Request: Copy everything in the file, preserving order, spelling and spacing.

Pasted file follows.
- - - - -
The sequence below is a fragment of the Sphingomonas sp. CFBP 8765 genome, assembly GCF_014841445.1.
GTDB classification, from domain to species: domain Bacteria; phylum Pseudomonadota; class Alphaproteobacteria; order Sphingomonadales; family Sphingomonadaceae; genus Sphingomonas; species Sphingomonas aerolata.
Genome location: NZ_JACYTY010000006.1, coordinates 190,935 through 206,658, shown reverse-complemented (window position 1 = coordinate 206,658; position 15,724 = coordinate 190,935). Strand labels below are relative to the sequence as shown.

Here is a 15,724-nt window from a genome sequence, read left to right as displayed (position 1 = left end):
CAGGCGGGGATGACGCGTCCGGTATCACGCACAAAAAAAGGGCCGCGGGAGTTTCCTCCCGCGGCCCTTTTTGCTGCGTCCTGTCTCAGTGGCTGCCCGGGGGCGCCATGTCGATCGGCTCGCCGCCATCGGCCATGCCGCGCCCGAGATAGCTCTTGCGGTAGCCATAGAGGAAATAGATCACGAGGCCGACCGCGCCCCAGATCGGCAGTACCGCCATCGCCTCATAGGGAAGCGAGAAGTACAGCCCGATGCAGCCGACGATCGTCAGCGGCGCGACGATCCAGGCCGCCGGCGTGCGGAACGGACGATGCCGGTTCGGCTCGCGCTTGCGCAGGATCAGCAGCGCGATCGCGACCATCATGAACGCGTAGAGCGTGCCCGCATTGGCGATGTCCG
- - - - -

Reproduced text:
The sequence below is a fragment of the Sphingomonas sp. CFBP 8765 genome, assembly GCF_014841445.1.
GTDB classification, from domain to species: domain Bacteria; phylum Pseudomonadota; class Alphaproteobacteria; order Sphingomonadales; family Sphingomonadaceae; genus Sphingomonas; species Sphingomonas aerolata.
Genome location: NZ_JACYTY010000006.1, coordinates 190,935 through 206,658, shown reverse-complemented (window position 1 = coordinate 206,658; position 15,724 = coordinate 190,935). Strand labels below are relative to the sequence as shown.

Here is a 15,724-nt window from a genome sequence, read left to right as displayed (position 1 = left end):
CAGGCGGGGATGACGCGTCCGGTATCACGCACAAAAAAAGGGCCGCGGGAGTTTCCTCCCGCGGCCCTTTTTGCTGCGTCCTGTCTCAGTGGCTGCCCGGGGGCGCCATGTCGATCGGCTCGCCGCCATCGGCCATGCCGCGCCCGAGATAGCTCTTGCGGTAGCCATAGAGGAAATAGATCACGAGGCCGACCGCGCCCCAGATCGGCAGTACCGCCATCGCCTCATAGGGAAGCGAGAAGTACAGCCCGATGCAGCCGACGATCGTCAGCGGCGCGACGATCCAGGCCGCCGGCGTGCGGAACGGACGATGCCGGTTCGGCTCGCGCTTGCGCAGGATCAGCAGCGCGATCGCGACCATCATGAACGCGTAGAGCGTGCCCGCATTGGCGATGTCCG